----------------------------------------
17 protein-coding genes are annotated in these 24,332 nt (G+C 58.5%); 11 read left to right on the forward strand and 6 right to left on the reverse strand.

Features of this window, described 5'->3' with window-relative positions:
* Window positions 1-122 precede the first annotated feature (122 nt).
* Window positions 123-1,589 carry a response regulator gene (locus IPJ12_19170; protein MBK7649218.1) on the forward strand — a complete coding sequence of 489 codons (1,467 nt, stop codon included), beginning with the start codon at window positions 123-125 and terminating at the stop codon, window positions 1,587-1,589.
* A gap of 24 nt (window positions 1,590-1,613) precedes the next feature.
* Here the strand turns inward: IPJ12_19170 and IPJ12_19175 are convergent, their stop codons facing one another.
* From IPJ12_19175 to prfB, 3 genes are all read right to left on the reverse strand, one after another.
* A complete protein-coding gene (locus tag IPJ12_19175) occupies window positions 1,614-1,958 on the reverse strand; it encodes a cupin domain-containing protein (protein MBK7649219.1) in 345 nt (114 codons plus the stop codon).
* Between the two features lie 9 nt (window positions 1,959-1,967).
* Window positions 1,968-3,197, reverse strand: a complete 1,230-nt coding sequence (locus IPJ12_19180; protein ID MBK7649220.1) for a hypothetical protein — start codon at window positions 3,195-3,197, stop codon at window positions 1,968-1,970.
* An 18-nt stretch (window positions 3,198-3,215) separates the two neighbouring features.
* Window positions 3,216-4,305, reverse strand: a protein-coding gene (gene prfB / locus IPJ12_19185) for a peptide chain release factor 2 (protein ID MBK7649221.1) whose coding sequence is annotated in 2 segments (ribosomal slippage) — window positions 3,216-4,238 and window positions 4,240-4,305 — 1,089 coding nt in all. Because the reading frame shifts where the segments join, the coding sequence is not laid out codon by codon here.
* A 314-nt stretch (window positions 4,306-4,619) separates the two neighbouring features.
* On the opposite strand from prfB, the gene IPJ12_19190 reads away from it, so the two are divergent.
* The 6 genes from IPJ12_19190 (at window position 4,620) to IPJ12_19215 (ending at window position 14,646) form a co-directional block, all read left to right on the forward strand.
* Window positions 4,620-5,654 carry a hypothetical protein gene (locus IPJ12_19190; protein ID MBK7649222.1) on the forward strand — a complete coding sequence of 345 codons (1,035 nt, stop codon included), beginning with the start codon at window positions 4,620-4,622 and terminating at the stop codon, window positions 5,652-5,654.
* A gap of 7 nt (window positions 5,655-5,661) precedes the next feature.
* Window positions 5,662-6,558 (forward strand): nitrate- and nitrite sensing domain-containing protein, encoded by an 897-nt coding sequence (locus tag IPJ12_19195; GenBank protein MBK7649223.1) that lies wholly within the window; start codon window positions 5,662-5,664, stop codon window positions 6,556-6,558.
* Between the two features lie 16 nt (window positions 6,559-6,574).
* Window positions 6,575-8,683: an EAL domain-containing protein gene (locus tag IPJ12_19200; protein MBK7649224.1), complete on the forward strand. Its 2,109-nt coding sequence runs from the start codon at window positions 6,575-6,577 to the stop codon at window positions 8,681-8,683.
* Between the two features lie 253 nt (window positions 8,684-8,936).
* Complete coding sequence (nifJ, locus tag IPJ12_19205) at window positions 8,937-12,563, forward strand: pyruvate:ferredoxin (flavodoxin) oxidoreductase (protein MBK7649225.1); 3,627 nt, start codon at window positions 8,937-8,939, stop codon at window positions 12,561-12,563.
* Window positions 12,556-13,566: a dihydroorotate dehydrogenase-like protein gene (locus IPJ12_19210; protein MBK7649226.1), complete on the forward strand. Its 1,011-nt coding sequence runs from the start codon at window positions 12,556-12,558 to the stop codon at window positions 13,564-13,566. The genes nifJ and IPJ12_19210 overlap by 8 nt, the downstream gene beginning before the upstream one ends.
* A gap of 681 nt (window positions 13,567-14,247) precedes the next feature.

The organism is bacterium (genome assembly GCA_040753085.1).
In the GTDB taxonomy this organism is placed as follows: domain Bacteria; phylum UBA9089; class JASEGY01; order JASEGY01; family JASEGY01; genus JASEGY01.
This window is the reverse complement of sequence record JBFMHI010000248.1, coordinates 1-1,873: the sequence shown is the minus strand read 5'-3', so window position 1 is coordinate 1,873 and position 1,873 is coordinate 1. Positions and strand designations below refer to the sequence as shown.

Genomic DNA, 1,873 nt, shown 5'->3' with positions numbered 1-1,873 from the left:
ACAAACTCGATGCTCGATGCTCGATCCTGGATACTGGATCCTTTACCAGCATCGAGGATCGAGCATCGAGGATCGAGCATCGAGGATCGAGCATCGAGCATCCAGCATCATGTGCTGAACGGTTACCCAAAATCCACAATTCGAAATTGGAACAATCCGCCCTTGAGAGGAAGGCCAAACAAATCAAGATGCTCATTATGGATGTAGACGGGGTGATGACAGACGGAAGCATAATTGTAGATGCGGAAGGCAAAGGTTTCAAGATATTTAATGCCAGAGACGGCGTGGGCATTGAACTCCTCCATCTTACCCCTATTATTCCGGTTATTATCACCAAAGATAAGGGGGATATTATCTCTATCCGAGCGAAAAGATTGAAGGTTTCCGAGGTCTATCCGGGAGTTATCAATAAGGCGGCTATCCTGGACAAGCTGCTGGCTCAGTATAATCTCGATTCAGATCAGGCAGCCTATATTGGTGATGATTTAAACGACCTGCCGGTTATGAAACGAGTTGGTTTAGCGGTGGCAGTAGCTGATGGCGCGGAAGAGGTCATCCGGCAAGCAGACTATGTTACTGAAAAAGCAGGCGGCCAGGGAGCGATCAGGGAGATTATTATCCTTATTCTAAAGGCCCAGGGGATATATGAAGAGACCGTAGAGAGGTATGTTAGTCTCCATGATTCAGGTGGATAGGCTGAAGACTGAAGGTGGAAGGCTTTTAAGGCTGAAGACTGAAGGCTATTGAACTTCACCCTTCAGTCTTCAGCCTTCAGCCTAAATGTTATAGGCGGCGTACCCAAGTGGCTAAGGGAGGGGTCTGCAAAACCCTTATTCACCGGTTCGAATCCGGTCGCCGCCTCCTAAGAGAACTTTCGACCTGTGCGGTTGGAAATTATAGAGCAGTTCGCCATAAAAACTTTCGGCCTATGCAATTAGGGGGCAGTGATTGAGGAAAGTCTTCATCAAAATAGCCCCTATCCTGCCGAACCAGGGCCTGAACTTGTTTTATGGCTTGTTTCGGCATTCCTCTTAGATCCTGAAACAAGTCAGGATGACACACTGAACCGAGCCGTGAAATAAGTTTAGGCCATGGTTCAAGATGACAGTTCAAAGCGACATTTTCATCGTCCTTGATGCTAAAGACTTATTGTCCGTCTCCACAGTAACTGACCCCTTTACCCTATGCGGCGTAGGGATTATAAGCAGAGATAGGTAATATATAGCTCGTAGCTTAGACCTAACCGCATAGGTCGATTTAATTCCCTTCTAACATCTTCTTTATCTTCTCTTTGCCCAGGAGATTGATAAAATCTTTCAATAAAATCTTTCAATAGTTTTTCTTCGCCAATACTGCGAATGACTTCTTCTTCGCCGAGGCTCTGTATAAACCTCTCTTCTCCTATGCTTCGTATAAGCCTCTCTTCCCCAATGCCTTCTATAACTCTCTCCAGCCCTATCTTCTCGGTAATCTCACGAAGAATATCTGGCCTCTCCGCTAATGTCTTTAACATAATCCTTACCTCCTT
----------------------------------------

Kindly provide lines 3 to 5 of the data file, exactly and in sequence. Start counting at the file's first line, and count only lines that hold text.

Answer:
* Window positions 1-122 precede the first annotated feature (122 nt).
* Window positions 123-1,589 carry a response regulator gene (locus IPJ12_19170; protein MBK7649218.1) on the forward strand — a complete coding sequence of 489 codons (1,467 nt, stop codon included), beginning with the start codon at window positions 123-125 and terminating at the stop codon, window positions 1,587-1,589.
* A gap of 24 nt (window positions 1,590-1,613) precedes the next feature.